Pendleton Public Library has joined hands with five other Eastern Oregon libraries to begin preparing children for college before they even enter kindergarten. The pioneer program also will assess the effect library use has on early literacy development.
The initiative, called Project Ready to Learn, would open college savings accounts with the Oregon College Savings Plan for parents of children from birth to five-years-old. It would be open to members of the Pendleton, Hermiston, La Grande and Enterprise public libraries, and Baker and Grant county libraries, said Pendleton Public Library Director Kat Davis. Every time a child checks out a book or participates in an approved learning program, they could swipe a Ready to Learn card and earn 2 cents to an interest-earning college savings account. Card swipes also would earn parents discounts at places like local restaurants and grocery stores.
The program aims to capitalize on the high rate of brain development children experience from birth to age five, and encourage parents to start planning for their childrens college education earlier by opening the savings accounts. Davis said the 2 cent amount was chosen because its sustainable relative to the number of children expected to use the service, which could be as many as 10,000 children, according to a Ready to Learn fact sheet.
Davis said she thinks the program, which is open to all socioeconomic backgrounds, is likely the first of its kind and could set a statewide, or even national, example.
This is the first time that I know of that this kind of measurement of libraries on the effect of early learning has ever been done, said Davis, who championed the idea.
Gov. John Kitzhabers efforts to integrate learning from birth to college inspired the idea for Project Ready to Learn. Davis started working on the project in February with Ami Muilenburg, InterMountain ESD special education director.
Davis said she hopes the program will be available in June 2013, pending approval of a $190,000 state library board-administered federal grant she expects to hear about in October. Project Ready to Learn is being led by a team of IMESD employees, all six participating libraries, the Oregon College Savings Plan and three Eastern Oregon University professors.
(The professors) role is to assist the project coordinator with designing the appropriate assessment tool to make sure were getting good results and were getting professional analysis of the data we collect, she said.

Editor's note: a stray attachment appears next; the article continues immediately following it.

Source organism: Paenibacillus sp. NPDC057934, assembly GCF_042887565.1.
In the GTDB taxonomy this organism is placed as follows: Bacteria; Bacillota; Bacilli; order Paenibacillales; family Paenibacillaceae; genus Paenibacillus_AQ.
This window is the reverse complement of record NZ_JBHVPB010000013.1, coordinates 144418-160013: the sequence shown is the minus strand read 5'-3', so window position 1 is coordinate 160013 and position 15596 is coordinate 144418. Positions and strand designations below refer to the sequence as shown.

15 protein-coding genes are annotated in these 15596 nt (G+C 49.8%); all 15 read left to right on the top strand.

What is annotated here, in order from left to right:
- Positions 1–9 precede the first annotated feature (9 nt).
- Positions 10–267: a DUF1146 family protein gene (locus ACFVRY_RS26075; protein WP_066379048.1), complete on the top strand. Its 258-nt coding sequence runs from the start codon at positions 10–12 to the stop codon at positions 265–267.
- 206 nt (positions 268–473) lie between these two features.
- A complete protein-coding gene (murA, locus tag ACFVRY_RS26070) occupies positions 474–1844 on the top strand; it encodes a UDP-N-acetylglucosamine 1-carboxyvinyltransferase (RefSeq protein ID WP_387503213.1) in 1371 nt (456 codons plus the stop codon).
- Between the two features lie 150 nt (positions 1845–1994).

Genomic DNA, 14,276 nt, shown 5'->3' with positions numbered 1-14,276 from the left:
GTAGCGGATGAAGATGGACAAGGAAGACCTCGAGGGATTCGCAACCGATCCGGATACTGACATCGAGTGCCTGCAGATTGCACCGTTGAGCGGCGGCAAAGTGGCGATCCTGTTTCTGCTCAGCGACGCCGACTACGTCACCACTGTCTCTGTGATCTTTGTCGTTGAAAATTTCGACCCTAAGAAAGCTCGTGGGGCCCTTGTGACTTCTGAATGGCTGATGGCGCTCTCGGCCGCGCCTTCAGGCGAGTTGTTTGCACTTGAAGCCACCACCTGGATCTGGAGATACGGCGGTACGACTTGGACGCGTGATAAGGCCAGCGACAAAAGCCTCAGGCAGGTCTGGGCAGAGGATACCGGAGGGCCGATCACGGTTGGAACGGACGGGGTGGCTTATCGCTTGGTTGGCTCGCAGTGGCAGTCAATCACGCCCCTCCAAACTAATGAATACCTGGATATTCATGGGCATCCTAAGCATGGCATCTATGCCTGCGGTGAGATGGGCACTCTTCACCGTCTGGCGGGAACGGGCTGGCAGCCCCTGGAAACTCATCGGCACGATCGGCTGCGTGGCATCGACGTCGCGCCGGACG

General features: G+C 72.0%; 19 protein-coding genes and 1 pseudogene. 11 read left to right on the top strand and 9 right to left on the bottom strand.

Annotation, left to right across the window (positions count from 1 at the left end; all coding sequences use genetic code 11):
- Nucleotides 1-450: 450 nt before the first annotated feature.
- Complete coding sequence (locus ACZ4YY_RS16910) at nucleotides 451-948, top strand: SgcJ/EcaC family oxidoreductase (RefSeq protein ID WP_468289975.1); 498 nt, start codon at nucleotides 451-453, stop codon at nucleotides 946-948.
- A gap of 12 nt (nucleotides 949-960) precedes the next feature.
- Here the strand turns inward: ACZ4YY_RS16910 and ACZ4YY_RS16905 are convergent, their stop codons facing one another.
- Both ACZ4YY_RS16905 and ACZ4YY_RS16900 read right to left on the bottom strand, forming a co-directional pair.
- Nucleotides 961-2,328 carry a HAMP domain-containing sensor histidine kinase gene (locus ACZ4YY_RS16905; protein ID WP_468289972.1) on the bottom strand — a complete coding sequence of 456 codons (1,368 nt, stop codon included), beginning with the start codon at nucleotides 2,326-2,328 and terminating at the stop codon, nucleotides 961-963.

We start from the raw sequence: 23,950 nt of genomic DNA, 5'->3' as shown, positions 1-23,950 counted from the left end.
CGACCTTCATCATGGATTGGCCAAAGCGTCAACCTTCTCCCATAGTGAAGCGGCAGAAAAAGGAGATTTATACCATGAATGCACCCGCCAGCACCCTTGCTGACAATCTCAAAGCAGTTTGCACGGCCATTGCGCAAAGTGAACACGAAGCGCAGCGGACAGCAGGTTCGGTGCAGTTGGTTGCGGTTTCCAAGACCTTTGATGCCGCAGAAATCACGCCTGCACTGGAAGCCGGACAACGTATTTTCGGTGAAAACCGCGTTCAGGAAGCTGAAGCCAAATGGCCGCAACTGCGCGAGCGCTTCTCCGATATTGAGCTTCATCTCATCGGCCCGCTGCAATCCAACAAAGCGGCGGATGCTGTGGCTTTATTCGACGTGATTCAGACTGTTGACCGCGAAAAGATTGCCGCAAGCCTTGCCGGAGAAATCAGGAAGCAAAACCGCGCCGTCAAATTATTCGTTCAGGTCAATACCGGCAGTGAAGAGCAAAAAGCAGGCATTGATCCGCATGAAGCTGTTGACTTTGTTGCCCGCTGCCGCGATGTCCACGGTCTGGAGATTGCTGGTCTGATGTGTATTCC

If approved for the federal grant, the Project Ready to Learn team will be able to start searching for a contracted project coordinator by February.
The way the project is set up, that coordinators job will be to help all these different agencies to work together effectively, so theyll be building the infrastructure for the project, Davis said, but once its built, once its running it will be able to keep running with the (library and IMESD) staff we have right now,
She said comparing kindergarten screening performance of children who participated in the program against those who did not will measure the correlation between library use and early child development. She said the professors will conduct this analysis at the end of every year. But their findings at the end of the five-year test run will be the most telling because they will offer results of a continuous study on a test sample in the programs targeted age group.
To cover the Ready to Learn college savings incentive, the Oregon College Savings Plan has pledged $25,000 for the first year of the program, and Greater Oregon Behavioral Health, Inc. committed to annually giving $30,000. Davis said after the programs first year, she plans to ask the state library board to fund the project for two additional years, and seek another source of grant funding if the request is rejected.
The project coordinator would hire three field staffers to work with libraries to oversee the educational programming.
Carol Lauritzen, Ph.D., an EOU education professor working on Project Ready to Learn, said shes participating in it because of the importance of preparing children for kindergarten through reading and other educational activities.
Children that have those kinds of backgrounds enter school so much more ready to learn those things that are taught in school, she said. And we know that that correlates to their success later in school.
Contact Chris Rizer at email@example.com or 541-966-0836.